Relationship of RLN to Berry’s ligament

The RLN is often in close proximity to Berry's ligament, with most nerves found within 3 mm from Berry's ligament.[15]  Some authors report that the RLN penetrates through the Berry’s ligament.[16]

Relationship between recurrent laryngeal nerve and Relationship between recurrent laryngeal nerve and Berry’s ligament.

Relationship of RLN and tracheoesophageal groove 

The distal end of the RLN was identified along the tracheoesophageal groove. The nerve was identified more consistently at the cricothyroid articulation. Shindo et al describe that most of the right RLNs course between 15-45º when entering the cricothyroid joint, whereas most of the left RLNs course between 0-30º.[6]  This difference is due to the more angled path the right RLN takes when ascending in the neck.

Shindo et al recorded the angle that the RLN forms with the tracheoesophageal groove.[6] The most common course of the right and left RLN was type II (15°-30°). The next common course on the right side was type III (30°-45°) and on the left was type I (0°-15°).

Relationship of RLN and tubercle of Zuckerkandl

The tubercle of Zuckerkandl represents a thickening where the ultimobranchial body fuses into the median thyroid process and can be enlarged into a nodular process. When enlarged, it is a consistent landmark for the RLN because the nerve almost always courses medial and deep to it.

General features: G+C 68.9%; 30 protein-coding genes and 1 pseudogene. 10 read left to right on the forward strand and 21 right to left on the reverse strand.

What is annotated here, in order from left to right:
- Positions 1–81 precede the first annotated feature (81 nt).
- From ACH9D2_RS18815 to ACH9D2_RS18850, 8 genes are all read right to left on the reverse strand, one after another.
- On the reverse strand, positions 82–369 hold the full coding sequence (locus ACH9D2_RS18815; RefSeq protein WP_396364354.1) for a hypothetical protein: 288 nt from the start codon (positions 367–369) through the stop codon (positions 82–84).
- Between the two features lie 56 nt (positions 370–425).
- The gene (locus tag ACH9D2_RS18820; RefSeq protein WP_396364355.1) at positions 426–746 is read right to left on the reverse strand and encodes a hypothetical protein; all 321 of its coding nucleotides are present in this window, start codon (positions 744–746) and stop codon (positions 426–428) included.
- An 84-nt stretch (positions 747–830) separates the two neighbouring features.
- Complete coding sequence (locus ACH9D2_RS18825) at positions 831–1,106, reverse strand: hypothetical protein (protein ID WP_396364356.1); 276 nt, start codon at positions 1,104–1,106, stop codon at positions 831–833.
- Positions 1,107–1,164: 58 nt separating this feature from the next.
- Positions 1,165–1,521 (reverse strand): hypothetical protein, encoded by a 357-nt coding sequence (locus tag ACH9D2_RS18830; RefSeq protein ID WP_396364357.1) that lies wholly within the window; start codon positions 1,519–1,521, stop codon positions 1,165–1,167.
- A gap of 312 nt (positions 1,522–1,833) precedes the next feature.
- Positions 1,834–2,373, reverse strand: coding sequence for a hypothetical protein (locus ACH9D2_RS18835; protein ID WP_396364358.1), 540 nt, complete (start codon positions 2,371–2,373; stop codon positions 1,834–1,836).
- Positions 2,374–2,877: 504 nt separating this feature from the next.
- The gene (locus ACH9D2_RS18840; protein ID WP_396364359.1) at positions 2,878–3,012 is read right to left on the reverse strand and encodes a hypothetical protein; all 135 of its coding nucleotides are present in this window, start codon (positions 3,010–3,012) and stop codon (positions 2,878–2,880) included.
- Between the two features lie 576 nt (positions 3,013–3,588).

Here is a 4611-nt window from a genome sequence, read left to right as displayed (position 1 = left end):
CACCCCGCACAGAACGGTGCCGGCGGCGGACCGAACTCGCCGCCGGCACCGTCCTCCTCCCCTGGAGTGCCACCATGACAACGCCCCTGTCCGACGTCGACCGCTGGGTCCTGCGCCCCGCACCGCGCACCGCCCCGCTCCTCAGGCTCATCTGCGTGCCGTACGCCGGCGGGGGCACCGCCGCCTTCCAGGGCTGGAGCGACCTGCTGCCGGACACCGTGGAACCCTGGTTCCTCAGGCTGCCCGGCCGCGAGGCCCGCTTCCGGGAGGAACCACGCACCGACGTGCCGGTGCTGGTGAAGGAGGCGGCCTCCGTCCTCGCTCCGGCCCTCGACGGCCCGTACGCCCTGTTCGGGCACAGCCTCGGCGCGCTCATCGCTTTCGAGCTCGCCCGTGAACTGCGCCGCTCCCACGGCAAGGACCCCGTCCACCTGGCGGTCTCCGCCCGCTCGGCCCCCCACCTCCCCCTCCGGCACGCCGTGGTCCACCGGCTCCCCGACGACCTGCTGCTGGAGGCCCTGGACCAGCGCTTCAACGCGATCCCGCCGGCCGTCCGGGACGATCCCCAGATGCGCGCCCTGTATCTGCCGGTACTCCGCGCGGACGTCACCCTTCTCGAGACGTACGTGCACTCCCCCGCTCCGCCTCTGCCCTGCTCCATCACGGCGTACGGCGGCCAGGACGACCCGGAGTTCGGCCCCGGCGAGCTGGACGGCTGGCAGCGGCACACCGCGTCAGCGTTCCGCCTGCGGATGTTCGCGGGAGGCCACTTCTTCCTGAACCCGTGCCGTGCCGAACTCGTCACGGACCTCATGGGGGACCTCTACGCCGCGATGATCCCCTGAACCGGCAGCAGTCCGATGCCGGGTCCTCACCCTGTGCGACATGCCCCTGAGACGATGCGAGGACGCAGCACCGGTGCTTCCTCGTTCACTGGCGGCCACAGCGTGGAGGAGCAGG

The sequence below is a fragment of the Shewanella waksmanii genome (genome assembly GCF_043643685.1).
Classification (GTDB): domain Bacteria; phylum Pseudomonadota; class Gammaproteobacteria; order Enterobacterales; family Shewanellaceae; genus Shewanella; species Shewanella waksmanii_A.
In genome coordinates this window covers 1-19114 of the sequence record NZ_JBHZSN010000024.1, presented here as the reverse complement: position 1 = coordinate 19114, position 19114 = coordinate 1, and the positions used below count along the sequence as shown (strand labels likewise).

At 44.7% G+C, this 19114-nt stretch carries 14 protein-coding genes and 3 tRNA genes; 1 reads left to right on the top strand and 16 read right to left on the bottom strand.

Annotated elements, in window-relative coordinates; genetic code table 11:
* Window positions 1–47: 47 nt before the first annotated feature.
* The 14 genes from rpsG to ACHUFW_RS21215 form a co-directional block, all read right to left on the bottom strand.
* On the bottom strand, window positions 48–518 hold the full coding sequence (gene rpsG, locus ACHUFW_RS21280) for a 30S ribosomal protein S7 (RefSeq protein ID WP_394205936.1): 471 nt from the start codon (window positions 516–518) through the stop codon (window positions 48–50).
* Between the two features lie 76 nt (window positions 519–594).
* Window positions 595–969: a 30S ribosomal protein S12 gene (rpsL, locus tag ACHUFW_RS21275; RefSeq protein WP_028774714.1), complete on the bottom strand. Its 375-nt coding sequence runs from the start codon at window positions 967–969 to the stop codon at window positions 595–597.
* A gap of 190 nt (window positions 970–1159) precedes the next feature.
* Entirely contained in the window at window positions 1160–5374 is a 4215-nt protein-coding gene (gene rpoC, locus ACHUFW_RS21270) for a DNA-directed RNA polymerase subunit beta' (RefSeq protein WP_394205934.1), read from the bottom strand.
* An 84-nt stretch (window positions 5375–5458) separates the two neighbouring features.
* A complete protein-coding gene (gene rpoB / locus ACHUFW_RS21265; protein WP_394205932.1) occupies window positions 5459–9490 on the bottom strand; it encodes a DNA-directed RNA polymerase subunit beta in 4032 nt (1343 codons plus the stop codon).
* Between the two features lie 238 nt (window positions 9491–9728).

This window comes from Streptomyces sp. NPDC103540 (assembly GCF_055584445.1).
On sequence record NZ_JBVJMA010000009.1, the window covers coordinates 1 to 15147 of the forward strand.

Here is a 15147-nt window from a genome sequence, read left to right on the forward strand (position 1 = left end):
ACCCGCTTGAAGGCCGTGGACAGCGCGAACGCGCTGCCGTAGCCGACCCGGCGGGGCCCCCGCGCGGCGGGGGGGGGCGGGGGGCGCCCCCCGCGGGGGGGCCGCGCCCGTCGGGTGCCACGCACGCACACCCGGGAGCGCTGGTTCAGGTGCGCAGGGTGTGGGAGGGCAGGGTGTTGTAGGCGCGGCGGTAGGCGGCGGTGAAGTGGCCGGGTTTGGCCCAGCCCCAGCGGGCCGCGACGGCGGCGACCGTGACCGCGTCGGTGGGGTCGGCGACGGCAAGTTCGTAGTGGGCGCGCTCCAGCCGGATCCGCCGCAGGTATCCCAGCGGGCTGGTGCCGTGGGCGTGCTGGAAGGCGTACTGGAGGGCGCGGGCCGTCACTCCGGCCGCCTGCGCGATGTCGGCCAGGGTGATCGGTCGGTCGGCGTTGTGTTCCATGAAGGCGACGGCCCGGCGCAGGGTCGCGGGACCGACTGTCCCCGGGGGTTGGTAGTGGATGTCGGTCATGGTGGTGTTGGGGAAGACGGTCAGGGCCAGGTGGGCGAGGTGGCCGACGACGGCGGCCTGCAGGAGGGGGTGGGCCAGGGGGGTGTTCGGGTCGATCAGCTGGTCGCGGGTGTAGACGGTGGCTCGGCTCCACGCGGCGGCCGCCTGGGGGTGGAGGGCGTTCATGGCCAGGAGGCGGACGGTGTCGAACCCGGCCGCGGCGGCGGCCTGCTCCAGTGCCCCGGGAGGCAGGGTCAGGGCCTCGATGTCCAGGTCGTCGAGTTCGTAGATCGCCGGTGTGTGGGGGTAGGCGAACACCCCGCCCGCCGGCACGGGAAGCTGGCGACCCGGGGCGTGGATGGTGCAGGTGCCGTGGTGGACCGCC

Anastomosis of RLN

The anastomosis of Galen (also called the ramus anastomoticus or Ansa of Galen) occurs within the framework of the larynx and is an anastomosis between the ipsilateral recurrent laryngeal nerve and the internal branch of the superior laryngeal nerve. Generally, the posterior branch of the RLN contributes to the anastomosis; however, the anterior branch can also contribute to the anastomosis. Traditionally, the anastomosis of Galen has been described to provide purely sensory and autonomic innervation. More recent studies have shown that the anastomosis may also contain motor fibers.